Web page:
Hmm. I would probably say to just audit the first time. He can be a little non-PC on some issues, like weight, which detracts from some people's ability to learn and make progress in the lessons. I might just go and check him and his style out as an auditor and then decide if I want to ride with him next time he's out. He is big into fly fishing and so he it's not like this is the only time he's ever going to be out in Montana. That said, he'll probaby be in a really good mood since he will have been fly fishing in Montana beforehand, or will be about to go, so maybe it's the best time to ride with him!


            • #7
              Since when FlyingChange? He's seen me a bunch of times and I'm not small. And he's not George Morris.
              Even duct tape can't fix stupid


              • #8
                No, he's not "George Morris." Not at all. I didn't say that he was.

                I guess I should clarify. I've not seen him individually say something to anyone about their weight. But I have been around him in clinics and lessons when he has just talked in general terms about riders needing to get fit and healthy and lose weight sometimes so they can stay in 2 point, etc. This might make some people feel uncomfortable. That's all I am saying. K?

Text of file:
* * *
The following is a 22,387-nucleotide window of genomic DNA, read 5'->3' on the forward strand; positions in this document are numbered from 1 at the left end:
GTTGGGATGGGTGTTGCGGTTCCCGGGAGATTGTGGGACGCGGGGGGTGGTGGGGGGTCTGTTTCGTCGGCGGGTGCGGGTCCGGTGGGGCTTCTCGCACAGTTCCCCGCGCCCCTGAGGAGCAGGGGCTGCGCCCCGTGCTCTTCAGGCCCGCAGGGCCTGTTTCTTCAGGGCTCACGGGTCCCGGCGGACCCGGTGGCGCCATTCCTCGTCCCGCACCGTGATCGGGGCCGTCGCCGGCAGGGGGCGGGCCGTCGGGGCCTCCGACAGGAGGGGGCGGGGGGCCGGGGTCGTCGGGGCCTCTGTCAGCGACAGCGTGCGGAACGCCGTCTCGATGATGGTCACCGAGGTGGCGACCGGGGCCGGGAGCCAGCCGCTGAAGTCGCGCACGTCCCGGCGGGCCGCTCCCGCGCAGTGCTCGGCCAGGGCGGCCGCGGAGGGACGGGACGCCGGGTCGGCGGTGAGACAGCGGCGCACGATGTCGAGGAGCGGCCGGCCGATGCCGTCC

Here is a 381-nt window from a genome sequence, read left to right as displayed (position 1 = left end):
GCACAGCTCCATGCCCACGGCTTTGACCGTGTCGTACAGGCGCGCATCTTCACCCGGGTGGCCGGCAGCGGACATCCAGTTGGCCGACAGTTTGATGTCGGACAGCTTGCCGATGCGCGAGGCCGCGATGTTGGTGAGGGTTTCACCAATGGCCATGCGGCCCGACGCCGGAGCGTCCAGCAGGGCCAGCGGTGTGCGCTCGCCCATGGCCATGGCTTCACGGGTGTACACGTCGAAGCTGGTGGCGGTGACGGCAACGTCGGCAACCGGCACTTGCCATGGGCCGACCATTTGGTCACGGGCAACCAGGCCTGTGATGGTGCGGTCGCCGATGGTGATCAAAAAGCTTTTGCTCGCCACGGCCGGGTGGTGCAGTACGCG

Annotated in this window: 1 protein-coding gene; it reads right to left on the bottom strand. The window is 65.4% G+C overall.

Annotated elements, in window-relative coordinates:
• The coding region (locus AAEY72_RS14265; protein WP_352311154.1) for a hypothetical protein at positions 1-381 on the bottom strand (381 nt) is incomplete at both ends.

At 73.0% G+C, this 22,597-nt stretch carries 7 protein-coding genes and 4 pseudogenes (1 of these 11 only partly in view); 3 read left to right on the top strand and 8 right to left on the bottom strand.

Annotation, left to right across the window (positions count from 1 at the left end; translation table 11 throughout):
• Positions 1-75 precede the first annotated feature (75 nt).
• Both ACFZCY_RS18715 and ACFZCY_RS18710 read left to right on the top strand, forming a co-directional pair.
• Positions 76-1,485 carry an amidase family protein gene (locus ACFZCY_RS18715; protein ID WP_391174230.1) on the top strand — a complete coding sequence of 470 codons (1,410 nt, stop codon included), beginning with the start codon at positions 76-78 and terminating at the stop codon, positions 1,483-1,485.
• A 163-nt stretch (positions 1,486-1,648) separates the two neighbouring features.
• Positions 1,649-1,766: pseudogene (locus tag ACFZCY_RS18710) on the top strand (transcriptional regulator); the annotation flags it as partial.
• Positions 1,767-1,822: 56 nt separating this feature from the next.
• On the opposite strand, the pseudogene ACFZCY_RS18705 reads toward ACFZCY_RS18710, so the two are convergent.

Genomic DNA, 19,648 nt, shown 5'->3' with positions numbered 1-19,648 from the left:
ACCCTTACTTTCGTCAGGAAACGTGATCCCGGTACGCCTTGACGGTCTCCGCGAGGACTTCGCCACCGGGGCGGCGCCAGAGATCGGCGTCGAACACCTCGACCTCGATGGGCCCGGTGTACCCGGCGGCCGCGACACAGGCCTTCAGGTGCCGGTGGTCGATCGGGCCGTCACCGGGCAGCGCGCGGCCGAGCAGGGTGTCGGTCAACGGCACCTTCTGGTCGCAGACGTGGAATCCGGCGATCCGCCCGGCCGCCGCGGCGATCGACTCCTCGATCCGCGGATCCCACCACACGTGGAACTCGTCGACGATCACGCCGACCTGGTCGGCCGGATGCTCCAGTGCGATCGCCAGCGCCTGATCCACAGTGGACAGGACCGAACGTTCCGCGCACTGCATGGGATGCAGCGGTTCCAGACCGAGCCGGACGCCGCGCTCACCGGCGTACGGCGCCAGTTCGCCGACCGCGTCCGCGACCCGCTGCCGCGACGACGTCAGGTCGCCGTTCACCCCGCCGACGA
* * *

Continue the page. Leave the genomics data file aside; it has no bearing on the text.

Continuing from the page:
Last edited by flyingchange; Apr. 2, 2009, 10:59 AM.


                • #9
                  I've been in clinics at the BN/N level with him and he is totally fine with teaching that level.
                  The only thing I have seen that really gets his goat is someone who is or claims to be at a level they are CLEARLY not ready for. I once was in a Training/Prelim session with a young woman who was allegedly riding Intermediate -- she had a great horse but her basic skills and her decision-making were mediocre at best in our group. He was not kind and not particularly patient with her, in part because she really gave off an attitude of shock when he first started to give her critical feedback.

                  So if you showed up telling him you wanted to be going Prelim by the end of the year, he would probably be pretty harsh on you. If you tell him exactly what you just told us, and that is accurate, it'll be fine.
                  The big man -- my lost prince

                  The little brother, now my main man


                  • #10
                    Just be sure that the clinic is offering a BN group - I've seen a few postings of his clinics where riders need to be N or above. If you're on the weak side of N, you might not want to push yourself up to N just for a clinic.

                    ETA - But then go and audit because you'll learn while on the ground and he's a hoot.